After spending more than two years in a weightless environment, whiskey distillate on the International Space Station (ISS) tastes different from samples on Earth, a whiskey company reported.
Scotch whiskey company Ardbeg rocketed the samples into space along with an ISS crew at the invitation of NanoRacks LLC, the company that manages experiments on the U.S. side of the station.
Shortly after launch, in January 2012, astronauts broke open the glass separating the distillate (which is usually put into oak barrels to mature) and oak wood shavings, modeling the whiskey-making process where the substance is normally put in oak barrels to mature. At the same time, they ran a parallel test on Earth.
Although there were a few differences observed after the whiskey had spent 971 days in space, the biggest one was how many small molecules from the wood, called wood extractives, had made their way into the samples. The levels of wood extractives were much higher than they would have been if the whiskey had matured in barrels on Earth, due to the larger amount of surface area available when using wood shavings instead.
"I was expecting a little different flavor. However, when myself and my team went to nose and taste the samples ... I was quite astonished at how different the samples were," Bill Lumsden, Ardbeg's director of distilling, said in a YouTube video about the experiment.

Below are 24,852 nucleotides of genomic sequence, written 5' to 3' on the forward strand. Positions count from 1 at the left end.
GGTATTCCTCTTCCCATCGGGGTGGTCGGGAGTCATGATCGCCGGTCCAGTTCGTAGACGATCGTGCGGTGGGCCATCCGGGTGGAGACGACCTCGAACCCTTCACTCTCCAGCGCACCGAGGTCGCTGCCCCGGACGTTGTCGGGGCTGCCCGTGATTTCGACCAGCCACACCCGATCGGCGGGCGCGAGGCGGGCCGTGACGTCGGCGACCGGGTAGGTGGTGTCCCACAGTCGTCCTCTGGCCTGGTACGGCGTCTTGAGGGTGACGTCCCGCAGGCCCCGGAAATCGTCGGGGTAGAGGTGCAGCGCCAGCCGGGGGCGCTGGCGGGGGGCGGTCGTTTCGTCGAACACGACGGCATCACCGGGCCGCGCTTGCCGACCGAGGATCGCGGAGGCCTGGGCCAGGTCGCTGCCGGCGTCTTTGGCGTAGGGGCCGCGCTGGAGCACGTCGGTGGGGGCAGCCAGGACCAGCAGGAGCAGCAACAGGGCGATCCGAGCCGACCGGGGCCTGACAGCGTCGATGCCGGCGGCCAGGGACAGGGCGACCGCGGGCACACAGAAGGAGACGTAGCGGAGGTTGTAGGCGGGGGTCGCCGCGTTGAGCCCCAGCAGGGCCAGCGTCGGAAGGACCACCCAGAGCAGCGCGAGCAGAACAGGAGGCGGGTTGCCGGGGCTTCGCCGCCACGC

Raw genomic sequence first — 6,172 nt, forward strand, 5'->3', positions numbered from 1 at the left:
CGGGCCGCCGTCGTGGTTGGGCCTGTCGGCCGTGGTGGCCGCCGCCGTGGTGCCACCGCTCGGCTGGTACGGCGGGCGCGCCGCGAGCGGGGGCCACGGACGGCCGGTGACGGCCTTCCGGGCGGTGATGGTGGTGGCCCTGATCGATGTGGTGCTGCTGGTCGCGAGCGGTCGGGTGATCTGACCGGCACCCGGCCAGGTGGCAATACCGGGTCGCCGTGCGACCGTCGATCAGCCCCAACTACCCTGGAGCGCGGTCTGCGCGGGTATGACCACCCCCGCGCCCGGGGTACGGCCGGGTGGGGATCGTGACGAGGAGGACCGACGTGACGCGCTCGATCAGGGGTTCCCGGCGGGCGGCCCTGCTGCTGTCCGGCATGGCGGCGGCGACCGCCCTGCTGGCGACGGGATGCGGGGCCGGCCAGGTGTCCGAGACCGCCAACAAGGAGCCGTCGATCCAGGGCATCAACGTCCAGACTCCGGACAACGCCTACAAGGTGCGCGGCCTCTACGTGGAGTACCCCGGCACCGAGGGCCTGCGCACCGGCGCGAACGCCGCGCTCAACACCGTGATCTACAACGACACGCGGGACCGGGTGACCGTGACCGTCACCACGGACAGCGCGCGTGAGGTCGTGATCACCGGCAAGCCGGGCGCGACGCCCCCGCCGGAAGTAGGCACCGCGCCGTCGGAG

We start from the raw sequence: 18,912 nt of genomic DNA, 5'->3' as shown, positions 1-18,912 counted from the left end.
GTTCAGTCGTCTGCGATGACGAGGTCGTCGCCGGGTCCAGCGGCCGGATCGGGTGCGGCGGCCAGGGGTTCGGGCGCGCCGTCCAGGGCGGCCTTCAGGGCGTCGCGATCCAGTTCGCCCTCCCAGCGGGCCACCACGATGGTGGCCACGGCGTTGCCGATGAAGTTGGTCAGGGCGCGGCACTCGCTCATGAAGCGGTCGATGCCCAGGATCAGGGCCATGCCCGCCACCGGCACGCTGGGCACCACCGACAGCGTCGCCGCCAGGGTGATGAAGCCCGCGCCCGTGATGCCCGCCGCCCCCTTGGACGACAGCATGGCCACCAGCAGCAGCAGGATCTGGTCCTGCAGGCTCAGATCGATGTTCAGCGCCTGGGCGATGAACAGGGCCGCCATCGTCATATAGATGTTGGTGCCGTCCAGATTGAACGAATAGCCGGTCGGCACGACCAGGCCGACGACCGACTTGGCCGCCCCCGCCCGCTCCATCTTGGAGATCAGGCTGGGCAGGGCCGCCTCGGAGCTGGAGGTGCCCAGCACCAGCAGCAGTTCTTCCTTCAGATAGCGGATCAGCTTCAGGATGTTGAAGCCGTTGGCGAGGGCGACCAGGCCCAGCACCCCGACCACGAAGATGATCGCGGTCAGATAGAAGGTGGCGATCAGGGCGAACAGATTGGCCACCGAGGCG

Although the results are quite new, Lumsden pledged to try to find ways to incorporate the new flavor into his whiskey. He also said he hopes to send more samples to the space station for "something more advanced" but didn't elaborate on what that might be.
This is the first such experiment for a whiskey maker in space, the company said, but there have been many other experiments involving beer and liquor.
Just last month, Japan's Tokyo-based Suntory Global Innovation Center launched five different samples of booze to the International Space Station aboard a Japanese cargo ship as part of an experiment to study how whiskey "mellows" in space.
Among other recent experiments, an 11-year-old's concoction flew on the ISS, and another company launched yeast on a sounding rocket that was later collected to form the basis of a beer.
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